Before you poo poo this video and say to yourself that this person does not reflect any generation Z person that I know, watch the first 1:20 again. What they say, in my opinion, perfectly sums up what is going on in the very heart and soul of this young generation.
In fact, what they share about is right in line what my 11-year-old, white, suburban daughter choir nerd thinks about herself, her friends, and the world.
I think we are fooling ourselves if we don’t take a good, hard look at this worldview and work hard to understand it, empathize it, find the beauty in, and also find the unique way the gospel is going to impact them.
Our kids are growing up in a world with fewer rules and standards:
And this is actually not a good thing. We have been told that rules and standards end up leaving people out and that it leads to hate and bullying. In fact, take a little gut check and imagine talking to a young person about the rules, about the ways they “should” grow up and the roles they should take. Think of the classic stereotypes and how much our students want nothing to do with them. In fact, they get more street cred for living as far outside the norms as possible. To the point, the majority lives outside the norms.
What is alarming is that every social science experiment shows that this worldview and perspective crushes the souls of humans. When fences are taken away from playgrounds, kids limit themselves, when boundaries are clear, they maximize the space for play. We need to know where we fit and where we stack up. It is an innate human need, even a base animal need. And without knowing that we have to anchor.
It is the lack of rules, boundaries, expectations, definitions that is actually crushing the souls of our kids. That is the real reason loneliness, anxiety, and depression are defining the internal life of this generation.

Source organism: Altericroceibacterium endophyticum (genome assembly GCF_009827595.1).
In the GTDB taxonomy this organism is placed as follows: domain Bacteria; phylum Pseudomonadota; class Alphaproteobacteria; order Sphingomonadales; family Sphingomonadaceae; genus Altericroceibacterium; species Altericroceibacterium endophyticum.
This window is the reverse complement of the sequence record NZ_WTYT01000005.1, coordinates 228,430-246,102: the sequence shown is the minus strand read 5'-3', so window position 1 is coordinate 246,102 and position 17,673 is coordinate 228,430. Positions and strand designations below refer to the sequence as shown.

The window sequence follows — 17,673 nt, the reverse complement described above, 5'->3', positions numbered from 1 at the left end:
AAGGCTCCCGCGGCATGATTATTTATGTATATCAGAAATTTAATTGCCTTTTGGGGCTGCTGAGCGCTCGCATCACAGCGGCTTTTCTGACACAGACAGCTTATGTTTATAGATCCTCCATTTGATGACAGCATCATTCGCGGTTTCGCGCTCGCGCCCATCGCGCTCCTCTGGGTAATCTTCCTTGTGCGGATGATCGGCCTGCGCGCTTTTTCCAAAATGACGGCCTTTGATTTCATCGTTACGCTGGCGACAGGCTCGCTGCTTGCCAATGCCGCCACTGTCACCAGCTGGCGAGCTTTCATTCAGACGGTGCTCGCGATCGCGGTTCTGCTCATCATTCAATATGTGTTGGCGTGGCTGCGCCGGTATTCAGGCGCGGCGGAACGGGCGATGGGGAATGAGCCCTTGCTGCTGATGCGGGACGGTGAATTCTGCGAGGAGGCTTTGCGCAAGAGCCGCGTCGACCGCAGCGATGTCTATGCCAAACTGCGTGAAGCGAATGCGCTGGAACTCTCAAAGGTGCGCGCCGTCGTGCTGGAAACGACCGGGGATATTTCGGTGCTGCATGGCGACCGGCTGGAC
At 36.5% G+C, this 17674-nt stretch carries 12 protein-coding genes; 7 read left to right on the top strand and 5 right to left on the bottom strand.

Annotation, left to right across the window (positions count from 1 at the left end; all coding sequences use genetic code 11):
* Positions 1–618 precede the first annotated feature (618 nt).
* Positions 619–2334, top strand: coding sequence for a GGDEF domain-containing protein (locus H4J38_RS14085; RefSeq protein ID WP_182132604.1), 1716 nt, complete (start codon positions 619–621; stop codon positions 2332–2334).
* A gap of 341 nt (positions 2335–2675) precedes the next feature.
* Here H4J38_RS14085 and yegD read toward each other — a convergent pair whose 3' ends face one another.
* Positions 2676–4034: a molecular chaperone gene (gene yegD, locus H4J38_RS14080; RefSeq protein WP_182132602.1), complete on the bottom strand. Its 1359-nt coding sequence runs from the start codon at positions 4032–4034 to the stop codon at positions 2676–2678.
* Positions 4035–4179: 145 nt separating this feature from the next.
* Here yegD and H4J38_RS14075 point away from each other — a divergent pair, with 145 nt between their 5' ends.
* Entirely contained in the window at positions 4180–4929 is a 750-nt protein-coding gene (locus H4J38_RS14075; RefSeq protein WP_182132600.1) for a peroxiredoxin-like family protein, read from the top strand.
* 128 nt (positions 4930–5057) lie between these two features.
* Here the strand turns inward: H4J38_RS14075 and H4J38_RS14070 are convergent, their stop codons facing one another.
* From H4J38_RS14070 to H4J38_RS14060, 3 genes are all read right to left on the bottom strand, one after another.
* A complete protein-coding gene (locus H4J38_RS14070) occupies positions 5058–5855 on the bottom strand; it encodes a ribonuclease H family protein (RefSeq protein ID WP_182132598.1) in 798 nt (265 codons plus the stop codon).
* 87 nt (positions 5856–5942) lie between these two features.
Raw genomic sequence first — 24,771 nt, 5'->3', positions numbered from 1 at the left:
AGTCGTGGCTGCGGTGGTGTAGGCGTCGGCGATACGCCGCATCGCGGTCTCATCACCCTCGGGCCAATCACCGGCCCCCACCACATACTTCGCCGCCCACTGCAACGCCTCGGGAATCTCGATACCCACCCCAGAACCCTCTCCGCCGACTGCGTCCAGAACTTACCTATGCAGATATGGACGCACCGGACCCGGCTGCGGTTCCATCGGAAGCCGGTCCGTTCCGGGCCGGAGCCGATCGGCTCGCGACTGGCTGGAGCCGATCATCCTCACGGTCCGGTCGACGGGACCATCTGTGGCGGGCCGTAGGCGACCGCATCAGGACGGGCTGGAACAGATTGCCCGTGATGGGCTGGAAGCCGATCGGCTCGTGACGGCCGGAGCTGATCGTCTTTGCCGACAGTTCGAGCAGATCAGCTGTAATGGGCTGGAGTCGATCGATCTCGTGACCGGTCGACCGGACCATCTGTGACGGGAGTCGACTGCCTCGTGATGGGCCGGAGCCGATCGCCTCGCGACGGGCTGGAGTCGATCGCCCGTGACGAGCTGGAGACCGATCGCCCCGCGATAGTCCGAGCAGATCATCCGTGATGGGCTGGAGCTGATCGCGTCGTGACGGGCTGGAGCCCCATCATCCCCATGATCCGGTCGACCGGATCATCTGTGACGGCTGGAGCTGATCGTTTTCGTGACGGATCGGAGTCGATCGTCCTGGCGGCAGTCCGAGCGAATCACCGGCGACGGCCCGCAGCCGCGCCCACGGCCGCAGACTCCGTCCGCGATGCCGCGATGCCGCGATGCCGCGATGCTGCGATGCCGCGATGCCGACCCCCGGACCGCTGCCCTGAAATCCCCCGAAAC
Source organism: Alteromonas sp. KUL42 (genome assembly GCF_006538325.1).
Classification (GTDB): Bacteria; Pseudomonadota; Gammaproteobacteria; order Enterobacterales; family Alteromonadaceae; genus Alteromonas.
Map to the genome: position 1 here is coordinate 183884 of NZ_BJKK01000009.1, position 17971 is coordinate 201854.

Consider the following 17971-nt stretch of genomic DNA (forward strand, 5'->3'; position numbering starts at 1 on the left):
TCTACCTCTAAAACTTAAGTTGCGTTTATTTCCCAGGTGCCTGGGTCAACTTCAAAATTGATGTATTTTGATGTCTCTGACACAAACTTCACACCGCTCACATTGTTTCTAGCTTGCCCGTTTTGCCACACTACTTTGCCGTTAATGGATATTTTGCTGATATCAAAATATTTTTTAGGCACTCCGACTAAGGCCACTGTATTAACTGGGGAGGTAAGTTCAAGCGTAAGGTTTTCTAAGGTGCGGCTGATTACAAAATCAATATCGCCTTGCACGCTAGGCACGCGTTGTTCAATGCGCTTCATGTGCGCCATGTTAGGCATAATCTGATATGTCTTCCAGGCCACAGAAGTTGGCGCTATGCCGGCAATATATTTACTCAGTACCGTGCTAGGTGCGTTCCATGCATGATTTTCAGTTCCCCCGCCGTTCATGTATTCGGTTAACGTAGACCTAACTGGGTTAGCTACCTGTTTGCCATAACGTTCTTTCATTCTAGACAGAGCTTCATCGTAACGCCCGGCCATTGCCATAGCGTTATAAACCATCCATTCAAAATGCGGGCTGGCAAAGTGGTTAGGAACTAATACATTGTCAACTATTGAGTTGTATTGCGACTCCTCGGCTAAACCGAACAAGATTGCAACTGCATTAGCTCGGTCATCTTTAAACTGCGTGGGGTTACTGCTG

So what are we supposed to do?
That is the ultimate question. Dropping rules on them is probably not the way to go. In fact, we have worked for a generation to move past behavior modification. However, it is incumbent upon those in the church to live more fully into the life Christ calls us to.
Jesus gives us rules, boundaries, expectations, and benchmarks. These are needed. He also loves us based on none of it and has made a way back into an intimate relationship when we don’t measure up. (Man, talk about the full circle on this blog)
We will not be able to debate this generation into the family of God. However, we can model what a life in Christ looks like. And a community of people living within the boundaries will actually bring safety and comfort for the kids who have none. It is counter-intuitive, but I think it is the way forward.
These are just some initial thoughts as I work out my seminar these next three weeks.
Below is a link to the Google Drive folder that has my notes and power points. You are welcome to look at them, use them, push back on them. Please keep the conversation going. Because this is the brave new world for us youth workers. (The rest of Christendom is almost ready to embrace post-modernism and realize the millennial worldview is the shaping paradigm. Good for them, that was really 10 years ago) .
Our ministry is to current 11-18-year-olds, and they are Generation Z, and they need cross-cultural missionaries who will leave the comfort of their worldview and jump both feet into their world so, by God’s grace we can reach some with the good news of Jesus Christ.